Dell Technologies has raised its offer to buy back shares tied to its interest in software maker VMware to US$120 per share, sweetening the deal for shareholders with an additional US$5 billion in cash.
The revised terms, announced ahead of a scheduled vote on the deal on 11 December, cap 1-1/2 weeks of negotiations between Dell and its private owners, and several large shareholders such as Elliott Management.
In July, the computer maker offered to pay US$21.7 billion, or US$109 per share, in cash and stock to buy back shares tied to its interest in VMware, returning the Dell to the stock market without an initial public offering.
The tracking stock is tied to an 81 per cent economic stake in VMware.
The transaction will allow Dell to bypass the traditional IPO process, which would likely have involved grilling by stock market investors over Dell's US$52.7 billion debt pile.
Hedge fund manager Carl Icahn, who owns a 9.3 per cent stake in Dell, had resisted the initial plan, saying the proposed deal massively undervalues the tracking stock.
Icahn did not return a request for comment on the revised terms on Thursday.
Icahn sued Dell earlier this month and said VMware, the company tracked by DVMT shares, should be worth US$300 per share.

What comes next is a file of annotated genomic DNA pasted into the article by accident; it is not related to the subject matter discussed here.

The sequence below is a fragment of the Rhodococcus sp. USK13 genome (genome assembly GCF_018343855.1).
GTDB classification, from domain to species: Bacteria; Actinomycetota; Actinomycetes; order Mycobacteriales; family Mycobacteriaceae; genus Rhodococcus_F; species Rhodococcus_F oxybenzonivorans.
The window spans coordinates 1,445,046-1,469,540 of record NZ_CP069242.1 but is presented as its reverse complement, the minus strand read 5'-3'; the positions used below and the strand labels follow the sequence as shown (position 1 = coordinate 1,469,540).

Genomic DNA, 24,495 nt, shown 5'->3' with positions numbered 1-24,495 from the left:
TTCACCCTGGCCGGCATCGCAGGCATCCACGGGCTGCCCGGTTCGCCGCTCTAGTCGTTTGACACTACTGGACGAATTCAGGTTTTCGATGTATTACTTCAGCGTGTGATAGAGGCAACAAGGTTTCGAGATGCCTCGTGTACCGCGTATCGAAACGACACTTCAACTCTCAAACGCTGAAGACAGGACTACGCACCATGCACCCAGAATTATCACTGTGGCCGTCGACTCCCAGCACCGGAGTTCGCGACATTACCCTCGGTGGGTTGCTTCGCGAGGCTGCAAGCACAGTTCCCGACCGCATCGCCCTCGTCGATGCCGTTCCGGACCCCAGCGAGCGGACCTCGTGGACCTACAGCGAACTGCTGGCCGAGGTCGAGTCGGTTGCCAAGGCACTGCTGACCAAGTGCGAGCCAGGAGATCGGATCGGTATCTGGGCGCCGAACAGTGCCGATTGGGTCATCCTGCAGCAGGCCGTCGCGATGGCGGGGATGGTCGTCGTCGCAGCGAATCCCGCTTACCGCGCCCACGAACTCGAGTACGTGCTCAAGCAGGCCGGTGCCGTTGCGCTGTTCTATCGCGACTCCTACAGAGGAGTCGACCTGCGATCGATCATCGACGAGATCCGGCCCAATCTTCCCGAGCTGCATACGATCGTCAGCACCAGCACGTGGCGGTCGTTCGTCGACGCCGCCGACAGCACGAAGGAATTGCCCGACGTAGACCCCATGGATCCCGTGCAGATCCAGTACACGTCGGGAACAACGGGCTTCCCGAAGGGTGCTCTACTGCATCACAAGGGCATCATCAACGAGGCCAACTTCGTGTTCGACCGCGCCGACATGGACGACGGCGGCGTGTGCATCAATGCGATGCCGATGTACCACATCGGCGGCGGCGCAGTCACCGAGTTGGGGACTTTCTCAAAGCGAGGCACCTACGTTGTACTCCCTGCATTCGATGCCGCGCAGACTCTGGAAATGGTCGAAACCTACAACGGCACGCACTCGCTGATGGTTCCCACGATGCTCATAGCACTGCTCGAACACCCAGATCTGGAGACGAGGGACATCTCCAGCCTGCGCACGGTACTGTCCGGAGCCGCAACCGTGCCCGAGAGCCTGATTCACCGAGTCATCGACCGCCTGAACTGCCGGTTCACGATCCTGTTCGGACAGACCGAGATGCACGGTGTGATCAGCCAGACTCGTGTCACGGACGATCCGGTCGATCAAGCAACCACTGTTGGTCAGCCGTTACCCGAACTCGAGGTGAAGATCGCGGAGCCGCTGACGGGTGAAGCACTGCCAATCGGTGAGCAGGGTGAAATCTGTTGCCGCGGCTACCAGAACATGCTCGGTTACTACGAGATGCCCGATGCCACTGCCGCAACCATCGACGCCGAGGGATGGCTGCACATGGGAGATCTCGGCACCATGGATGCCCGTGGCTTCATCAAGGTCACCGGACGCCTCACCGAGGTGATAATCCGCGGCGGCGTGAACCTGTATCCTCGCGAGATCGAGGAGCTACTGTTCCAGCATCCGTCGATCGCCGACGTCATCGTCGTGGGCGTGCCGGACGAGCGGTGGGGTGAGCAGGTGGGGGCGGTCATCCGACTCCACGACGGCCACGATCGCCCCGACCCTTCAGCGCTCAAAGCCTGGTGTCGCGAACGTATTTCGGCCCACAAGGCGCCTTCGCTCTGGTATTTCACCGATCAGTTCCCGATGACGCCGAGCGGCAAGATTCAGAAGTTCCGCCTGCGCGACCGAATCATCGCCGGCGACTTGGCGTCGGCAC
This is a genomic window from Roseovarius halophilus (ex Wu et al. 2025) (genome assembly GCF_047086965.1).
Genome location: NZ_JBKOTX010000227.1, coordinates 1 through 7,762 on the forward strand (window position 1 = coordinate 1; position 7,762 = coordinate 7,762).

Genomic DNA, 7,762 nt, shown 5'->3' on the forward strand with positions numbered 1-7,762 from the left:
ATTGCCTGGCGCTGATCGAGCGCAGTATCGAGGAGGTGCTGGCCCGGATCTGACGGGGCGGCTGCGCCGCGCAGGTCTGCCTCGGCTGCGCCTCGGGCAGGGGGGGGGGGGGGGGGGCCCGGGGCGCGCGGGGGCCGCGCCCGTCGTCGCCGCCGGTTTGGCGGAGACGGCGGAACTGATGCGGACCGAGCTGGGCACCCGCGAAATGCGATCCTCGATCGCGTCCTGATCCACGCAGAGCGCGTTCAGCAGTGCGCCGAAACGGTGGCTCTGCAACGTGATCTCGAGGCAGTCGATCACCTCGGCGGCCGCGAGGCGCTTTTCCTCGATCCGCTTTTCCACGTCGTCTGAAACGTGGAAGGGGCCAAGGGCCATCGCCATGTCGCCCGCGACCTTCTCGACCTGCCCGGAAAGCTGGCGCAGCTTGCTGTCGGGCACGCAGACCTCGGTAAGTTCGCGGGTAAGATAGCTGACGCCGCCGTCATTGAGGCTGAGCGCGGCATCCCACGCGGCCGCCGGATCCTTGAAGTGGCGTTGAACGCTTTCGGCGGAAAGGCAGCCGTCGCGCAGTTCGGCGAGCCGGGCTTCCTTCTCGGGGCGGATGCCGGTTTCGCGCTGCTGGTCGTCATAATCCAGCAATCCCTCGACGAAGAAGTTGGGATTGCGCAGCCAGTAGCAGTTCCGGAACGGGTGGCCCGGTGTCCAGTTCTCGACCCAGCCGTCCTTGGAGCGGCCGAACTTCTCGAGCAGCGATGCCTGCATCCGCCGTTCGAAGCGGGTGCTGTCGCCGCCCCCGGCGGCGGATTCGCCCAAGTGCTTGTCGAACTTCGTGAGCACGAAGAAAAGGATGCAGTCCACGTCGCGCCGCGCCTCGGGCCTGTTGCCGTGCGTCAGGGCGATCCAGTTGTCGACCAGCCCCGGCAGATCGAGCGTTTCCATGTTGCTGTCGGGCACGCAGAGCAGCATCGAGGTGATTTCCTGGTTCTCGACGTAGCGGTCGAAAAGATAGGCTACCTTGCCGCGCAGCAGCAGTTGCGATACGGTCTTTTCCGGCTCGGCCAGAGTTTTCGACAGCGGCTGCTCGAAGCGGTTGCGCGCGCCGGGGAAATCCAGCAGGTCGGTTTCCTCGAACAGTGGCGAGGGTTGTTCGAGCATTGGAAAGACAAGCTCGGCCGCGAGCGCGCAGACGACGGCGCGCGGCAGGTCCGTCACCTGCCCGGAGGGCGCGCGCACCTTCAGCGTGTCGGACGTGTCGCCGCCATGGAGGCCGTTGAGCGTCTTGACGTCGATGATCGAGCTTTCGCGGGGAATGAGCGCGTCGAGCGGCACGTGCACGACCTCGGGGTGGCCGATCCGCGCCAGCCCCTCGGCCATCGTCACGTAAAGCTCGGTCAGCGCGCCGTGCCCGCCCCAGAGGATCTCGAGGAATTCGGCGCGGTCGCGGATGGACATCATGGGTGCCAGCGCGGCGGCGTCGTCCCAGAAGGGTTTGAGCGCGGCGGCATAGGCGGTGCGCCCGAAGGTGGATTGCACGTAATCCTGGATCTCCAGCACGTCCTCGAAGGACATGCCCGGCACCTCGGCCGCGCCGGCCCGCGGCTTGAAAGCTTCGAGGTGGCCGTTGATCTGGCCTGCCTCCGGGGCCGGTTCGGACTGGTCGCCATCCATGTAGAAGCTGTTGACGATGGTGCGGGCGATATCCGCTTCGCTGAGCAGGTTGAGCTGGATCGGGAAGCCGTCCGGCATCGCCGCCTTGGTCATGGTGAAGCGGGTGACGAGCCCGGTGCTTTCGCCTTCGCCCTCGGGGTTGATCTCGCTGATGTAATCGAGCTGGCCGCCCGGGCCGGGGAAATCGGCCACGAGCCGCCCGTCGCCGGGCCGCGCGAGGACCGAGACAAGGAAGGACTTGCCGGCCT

The billionaire investor said on Wednesday that shareholders should be given basic corporate governance rights, including the right to elect at least three independent directors.
Dell is owned and controlled by Michael Dell and private equity firm Silver Lake.
Dell said on Thursday that its proposal includes the ability for shareholders to elect an independent director.
A chunk of shareholders already support the new deal. Dell said in a release that it received binding agreements from investors representing 17 percent of shareholders to vote in favour of it.
They include Dodge & Cox, Elliott Management, Canyon Partners and Mason Capital Management.
“We believe the revised terms announced today align with the best interests of all Class V shareholders," said Charles Pohl, chairman of Dodge and Cox.
Mutual fund BlackRock Inc also plans to back the deal, two people familiar with the matter said. BlackRock could not be reached for comment.
“It will start to move forward at this new price of US$120 a share. It seems many of the large holders are agreeing to accept it," said Ivan Feinseth, director of research at Tigress Financial Partners.
In its previous offer, Dell had offered to exchange each share of VMware tracking stock for 1.3665 common shares with cash consideration of not more than US$9 billion.
The latest offer equates to 1.5043-1.8130 common shares with a cash component of up to US$14 billion.
Shareholders will have a choice of cash or stock, though if all investors were to select cash, the consideration would be dealt out proportionately to all shareholders, with cash making up 59 per cent of the offer.
The cash part of the increased offer price from Dell will be funded by new debt issued by the company of up to US$5 billion, the company said in a statement.
Reuters reported on Tuesday that Dell was working with investment banks to add more cash to its buy back offer.
(Reporting by Vibhuti Sharma and Carl O'Donnell in New York; Additional reporting by Liana B. Baker in New York and Supantha Mukherjee in Bengaluru; Editing by Saumyadeb Chakrabarty and Frances Kerry)